Warnings have been issued over reportedly false “hypoallergenic” and “fragrance-free” claims for huge volumes of skincare products. According to recent research, the ingredients of the top 100 best-selling moisturisers sold by vendors like Amazon were examined, and the results were surprising.
According to the studies, over 80% contained a potentially allergenic substance, and almost half of the products tested did actually contain some form of fragrance.
Not so “hypoallergenic” and “fragrance-free” after all…
The verdict is in for the J&J talcum powder cancer cases, with damages awarded in what is one of the biggest cases of our time.
Johnson & Johnson, together with one of its suppliers, are being ordered to pay out around $40m in damages to one victim who developed mesothelioma, which he claimed had been caused through the use of J&J talcum powder since birth.
Experts called to trial stated that they believe the talc does contain asbestos due to cross-contamination, and claims have also been made that J&J knew about the dangers but allegedly duped regulators and kept the issues quiet by using tests that would not identify asbestos.
The big legal cases against Johnson & Johnson over asbestos allegedly being contained in their talc products is continually heating up.
In the latest, Johnson & Johnson have been accused by legal counsel – representing a male who is claiming damages for cancer that he says has been caused by the use of Johnson & Johnson talc – of deliberately concealing knowledge of asbestos in the product.
If true, this may shed a whole new light on the legal cases for compensation against them.
According to scientific research, beauty supplements that promise better skin may just be a huge waste of money, leading to questions over consumer rights for those who have tried these products and have not benefited from their use.
The industry is worth millions in the UK, and with the exposure of social media giving beauty supplement sellers a platform to market their products to the masses, the market is expected to keep on growing. The costs of these products are often high, but with research now saying that the use of such products may be a waste of money, where does this leave consumers?
Cosmetic surgery is extremely popular, with procedures being much more common and far more accessible these days. Clinicians have been keen to take on the enlarged demand, but not all are appropriately qualified, and not all are apparently using approved materials.
There are many horror stories about people trying to ‘improve’ their breasts, faces, biceps and buttocks by having all sorts of materials injected into them. In recent years, we’ve a seen a trend in silicone injections being obtained from the black market and / or being used by questionable clinicians.
The consequences can be horrifying…
Colgate-Palmolive has agreed to settle a lawsuit over claims that a claimant developed cancer after using their talcum powder products.
Carol Schoeniger reportedly developed Mesothelioma, which is a rare and fatal form of cancer that is known to be caused by asbestos exposure. This exposure allegedly came from the talc-based products she was using that reportedly contained Asbestos.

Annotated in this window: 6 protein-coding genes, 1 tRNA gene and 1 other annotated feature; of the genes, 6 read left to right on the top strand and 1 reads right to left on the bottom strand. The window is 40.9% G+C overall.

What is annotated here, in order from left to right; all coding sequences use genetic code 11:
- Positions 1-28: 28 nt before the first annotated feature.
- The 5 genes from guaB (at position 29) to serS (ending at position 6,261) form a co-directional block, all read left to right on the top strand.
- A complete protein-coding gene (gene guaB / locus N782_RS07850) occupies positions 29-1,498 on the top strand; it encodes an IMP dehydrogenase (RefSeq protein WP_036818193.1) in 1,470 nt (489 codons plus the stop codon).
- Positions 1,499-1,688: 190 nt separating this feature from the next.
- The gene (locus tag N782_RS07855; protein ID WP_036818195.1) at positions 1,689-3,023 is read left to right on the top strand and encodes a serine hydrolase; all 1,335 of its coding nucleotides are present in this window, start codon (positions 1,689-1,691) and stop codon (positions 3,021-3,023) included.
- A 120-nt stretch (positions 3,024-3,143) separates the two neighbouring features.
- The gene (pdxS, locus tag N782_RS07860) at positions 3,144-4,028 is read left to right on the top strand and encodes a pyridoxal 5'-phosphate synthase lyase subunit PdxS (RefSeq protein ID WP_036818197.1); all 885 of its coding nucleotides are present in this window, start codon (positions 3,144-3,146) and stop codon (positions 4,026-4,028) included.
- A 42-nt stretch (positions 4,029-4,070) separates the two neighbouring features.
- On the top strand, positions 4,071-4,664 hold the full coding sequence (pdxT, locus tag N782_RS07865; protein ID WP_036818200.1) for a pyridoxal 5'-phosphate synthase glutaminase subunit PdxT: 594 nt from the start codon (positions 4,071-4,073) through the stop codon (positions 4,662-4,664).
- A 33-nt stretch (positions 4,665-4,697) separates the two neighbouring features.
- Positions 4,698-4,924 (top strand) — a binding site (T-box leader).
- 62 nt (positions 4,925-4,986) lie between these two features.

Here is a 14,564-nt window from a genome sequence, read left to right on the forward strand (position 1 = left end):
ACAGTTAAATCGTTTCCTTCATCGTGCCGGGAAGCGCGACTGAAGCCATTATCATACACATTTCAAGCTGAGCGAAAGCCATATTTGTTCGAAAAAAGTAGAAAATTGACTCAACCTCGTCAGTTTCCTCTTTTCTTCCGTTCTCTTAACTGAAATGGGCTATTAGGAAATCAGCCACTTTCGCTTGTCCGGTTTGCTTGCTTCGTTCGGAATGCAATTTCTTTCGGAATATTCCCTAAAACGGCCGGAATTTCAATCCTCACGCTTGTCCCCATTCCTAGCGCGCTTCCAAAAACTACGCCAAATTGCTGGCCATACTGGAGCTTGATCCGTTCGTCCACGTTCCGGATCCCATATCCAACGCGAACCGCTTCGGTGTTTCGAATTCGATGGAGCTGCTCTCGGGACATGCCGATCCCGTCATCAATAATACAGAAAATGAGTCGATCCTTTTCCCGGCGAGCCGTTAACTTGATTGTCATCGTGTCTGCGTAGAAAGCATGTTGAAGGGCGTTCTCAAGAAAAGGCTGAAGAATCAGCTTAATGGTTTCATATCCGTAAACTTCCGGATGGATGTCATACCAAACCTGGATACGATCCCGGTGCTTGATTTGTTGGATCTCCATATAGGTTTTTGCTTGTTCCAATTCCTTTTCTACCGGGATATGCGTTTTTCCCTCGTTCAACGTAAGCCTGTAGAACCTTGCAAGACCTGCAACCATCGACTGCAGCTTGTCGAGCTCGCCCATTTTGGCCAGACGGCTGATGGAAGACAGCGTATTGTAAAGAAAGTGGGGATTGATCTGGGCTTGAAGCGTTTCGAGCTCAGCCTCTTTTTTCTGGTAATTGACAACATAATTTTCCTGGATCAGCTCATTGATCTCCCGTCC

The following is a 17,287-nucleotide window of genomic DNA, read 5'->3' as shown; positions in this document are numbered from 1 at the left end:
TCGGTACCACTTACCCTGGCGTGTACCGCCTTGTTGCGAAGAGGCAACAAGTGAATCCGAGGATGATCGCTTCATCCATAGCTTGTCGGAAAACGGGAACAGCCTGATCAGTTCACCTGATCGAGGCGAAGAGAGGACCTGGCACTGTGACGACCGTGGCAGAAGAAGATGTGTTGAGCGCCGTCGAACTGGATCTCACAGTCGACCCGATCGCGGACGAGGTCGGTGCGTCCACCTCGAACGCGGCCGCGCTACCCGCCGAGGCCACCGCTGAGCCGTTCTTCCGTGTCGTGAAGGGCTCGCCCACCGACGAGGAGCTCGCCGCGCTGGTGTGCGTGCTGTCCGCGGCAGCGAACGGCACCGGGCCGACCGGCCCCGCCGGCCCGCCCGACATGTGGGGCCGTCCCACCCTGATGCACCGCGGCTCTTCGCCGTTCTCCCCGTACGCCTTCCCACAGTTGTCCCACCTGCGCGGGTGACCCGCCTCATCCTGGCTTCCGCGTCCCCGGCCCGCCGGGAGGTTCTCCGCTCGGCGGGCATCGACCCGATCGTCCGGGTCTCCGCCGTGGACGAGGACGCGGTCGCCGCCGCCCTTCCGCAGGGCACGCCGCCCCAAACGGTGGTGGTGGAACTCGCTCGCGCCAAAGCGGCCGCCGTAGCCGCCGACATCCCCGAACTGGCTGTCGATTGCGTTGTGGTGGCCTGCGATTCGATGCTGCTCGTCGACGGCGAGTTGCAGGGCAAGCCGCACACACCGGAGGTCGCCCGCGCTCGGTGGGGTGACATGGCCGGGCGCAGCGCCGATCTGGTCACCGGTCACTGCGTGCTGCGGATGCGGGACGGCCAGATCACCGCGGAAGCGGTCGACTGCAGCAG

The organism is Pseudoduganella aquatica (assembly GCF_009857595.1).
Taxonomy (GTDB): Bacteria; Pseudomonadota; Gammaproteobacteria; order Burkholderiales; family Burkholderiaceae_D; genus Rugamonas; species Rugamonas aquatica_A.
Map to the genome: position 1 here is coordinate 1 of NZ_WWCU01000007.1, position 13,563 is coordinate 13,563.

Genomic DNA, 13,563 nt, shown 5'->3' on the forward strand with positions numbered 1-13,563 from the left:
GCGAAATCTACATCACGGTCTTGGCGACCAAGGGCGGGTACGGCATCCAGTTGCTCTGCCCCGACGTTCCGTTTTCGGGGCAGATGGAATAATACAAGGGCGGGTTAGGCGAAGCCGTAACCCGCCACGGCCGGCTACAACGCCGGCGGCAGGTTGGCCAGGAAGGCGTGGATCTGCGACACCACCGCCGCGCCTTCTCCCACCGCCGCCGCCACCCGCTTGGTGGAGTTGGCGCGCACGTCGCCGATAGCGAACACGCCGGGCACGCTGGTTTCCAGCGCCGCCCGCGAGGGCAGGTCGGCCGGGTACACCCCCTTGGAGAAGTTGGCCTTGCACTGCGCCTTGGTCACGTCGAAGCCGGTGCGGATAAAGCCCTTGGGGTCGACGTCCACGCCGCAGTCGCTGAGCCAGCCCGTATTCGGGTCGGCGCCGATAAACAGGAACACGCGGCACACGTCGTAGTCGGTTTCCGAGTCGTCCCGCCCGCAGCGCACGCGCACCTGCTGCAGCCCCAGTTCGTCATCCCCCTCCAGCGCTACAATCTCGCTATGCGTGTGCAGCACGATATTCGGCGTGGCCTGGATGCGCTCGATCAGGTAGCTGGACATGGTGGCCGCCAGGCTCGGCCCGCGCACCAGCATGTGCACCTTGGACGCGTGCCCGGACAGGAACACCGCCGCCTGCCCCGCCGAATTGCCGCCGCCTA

The settlement sum was not disclosed, which may have been an effort to defer others from claiming the same, but the pay-out is likely to have been significant.
A recent scientific study found that a number of moisturisers marketed as “hypoallergenic” may not actually be so hypoallergenic in reality.
A medical journal reportedly discovered that some products labelled as “fragrance free” or “hypoallergenic”, which should therefore be suitable for people suffering from sensitive skin or skin conditions like eczema, may still carry toxic chemicals that irritate the skin.
This surely goes against the whole idea of such products in the first place.
Johnson and Johnson accused of covering up evidence associating carcinogenic properties in its talc products
Thousands of claims are being made against Johnson and Johnson for the allegedly harmful properties their famous talc powder is said to have had on users worldwide.
Johnson and Johnson have been vehemently denying the allegations, citing scientific studies to prove there is no cancer risk related to their talc. However, one lawsuit made on behalf of numerous woman suffering from ovarian cancer blames Johnson and Johnson for giving them ovarian cancer, and alleges the company has been lying and conspiring to hide the truth for decades.
Global healthcare company Johnson & Johnson have been ordered to pay around £319 million in damages to a woman after she developed ovarian cancer allegedly from using their talcum baby powder.
The jury came to the conclusion that the company failed to warn consumers of the alleged risks associated with ‘perennial talc exposure’ – specifically the apparent heightened risk of developing ovarian cancer.
The lawsuit cited the International Agency for Research on Cancer classification of talcum powder as a possible carcinogenic substance in 2006.
Cosmetic procedures and products are often assumed to be safe for use, but authorities are warning consumers to be aware of the potential dangers and risks that can be associated with them.
Whilst manufacturers have a duty to ensure their products comply with relevant legislation, it doesn’t mean they always do; nor does it mean every product is safe for use by every individual.
On top of that, some people may not be aware of the risks because they fail to research products more thoroughly. Complacency is a common pitfall when people fall victim to cosmetic product problems…